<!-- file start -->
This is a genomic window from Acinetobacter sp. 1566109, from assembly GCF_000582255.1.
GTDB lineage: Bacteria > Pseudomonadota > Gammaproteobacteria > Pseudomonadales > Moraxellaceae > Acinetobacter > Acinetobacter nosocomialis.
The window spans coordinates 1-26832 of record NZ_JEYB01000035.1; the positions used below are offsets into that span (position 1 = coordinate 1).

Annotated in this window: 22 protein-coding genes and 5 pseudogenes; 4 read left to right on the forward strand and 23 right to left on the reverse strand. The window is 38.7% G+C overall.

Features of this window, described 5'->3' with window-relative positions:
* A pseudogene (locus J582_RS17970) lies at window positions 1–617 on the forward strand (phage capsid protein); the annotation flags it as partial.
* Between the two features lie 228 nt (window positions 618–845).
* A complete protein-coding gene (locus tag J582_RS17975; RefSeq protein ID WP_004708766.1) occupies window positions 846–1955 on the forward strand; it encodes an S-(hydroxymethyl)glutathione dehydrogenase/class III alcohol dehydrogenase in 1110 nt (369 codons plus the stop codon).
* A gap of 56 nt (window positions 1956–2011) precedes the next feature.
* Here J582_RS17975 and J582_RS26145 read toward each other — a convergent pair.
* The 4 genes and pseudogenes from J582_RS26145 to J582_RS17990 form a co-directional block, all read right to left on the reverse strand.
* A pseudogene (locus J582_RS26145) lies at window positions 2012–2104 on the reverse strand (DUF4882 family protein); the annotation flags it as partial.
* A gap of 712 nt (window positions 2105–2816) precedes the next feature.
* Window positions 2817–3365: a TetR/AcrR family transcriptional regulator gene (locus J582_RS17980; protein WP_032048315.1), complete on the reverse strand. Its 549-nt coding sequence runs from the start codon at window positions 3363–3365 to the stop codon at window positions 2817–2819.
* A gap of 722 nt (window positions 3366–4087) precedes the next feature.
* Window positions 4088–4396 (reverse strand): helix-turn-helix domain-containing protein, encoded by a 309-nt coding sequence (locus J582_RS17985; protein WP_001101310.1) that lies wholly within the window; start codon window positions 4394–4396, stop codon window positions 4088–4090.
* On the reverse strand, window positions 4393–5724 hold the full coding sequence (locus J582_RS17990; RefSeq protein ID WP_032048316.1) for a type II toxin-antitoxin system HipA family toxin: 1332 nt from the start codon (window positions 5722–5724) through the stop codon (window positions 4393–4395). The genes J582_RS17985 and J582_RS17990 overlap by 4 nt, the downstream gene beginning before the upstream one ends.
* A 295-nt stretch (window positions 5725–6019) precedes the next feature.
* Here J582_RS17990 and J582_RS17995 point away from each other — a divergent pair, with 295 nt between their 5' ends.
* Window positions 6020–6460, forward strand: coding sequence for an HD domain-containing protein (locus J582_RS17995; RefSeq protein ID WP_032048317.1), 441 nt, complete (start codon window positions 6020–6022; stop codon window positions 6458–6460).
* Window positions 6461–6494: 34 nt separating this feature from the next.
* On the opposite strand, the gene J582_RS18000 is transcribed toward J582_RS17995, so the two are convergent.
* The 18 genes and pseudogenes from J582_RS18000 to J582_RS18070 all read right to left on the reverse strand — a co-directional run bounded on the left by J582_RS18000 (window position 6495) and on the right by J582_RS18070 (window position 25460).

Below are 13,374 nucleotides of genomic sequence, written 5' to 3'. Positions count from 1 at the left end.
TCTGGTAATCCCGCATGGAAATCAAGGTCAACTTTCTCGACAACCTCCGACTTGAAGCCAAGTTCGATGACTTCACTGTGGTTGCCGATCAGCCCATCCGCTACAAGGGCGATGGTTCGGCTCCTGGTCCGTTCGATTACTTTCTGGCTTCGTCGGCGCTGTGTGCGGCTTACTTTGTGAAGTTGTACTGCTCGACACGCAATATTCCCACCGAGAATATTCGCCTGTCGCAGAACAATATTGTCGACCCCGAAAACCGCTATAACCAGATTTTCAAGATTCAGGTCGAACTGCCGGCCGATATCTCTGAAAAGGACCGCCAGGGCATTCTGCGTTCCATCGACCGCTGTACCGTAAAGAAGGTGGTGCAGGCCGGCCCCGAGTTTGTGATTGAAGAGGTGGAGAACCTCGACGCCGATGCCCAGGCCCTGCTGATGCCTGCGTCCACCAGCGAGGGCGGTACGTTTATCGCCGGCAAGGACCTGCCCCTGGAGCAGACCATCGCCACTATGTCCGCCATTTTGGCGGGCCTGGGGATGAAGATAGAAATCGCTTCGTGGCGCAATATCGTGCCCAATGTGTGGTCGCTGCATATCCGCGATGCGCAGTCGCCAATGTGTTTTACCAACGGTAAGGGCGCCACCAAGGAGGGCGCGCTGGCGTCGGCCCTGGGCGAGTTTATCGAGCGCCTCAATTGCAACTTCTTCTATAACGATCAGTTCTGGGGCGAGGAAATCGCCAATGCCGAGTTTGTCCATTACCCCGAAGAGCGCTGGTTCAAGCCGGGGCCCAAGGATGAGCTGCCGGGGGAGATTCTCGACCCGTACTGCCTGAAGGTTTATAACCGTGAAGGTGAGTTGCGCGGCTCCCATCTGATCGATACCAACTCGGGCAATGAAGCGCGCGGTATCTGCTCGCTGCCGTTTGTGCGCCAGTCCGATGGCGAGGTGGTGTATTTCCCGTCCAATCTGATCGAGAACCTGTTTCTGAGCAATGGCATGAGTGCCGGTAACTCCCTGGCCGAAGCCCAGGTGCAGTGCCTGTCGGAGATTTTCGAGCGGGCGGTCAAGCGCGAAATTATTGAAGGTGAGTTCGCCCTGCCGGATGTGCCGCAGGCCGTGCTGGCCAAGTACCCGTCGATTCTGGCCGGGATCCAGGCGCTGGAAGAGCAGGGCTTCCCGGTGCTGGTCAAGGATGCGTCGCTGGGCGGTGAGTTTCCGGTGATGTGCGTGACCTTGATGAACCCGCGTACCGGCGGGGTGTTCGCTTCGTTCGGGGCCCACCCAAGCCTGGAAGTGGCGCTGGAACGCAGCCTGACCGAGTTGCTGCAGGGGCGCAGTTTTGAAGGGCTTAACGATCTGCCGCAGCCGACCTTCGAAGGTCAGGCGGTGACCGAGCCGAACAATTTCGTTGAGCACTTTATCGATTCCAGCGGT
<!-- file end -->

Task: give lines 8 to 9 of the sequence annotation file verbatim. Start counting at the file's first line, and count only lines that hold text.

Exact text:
* A complete protein-coding gene (locus tag J582_RS17975; RefSeq protein ID WP_004708766.1) occupies window positions 846–1955 on the forward strand; it encodes an S-(hydroxymethyl)glutathione dehydrogenase/class III alcohol dehydrogenase in 1110 nt (369 codons plus the stop codon).
* A gap of 56 nt (window positions 1956–2011) precedes the next feature.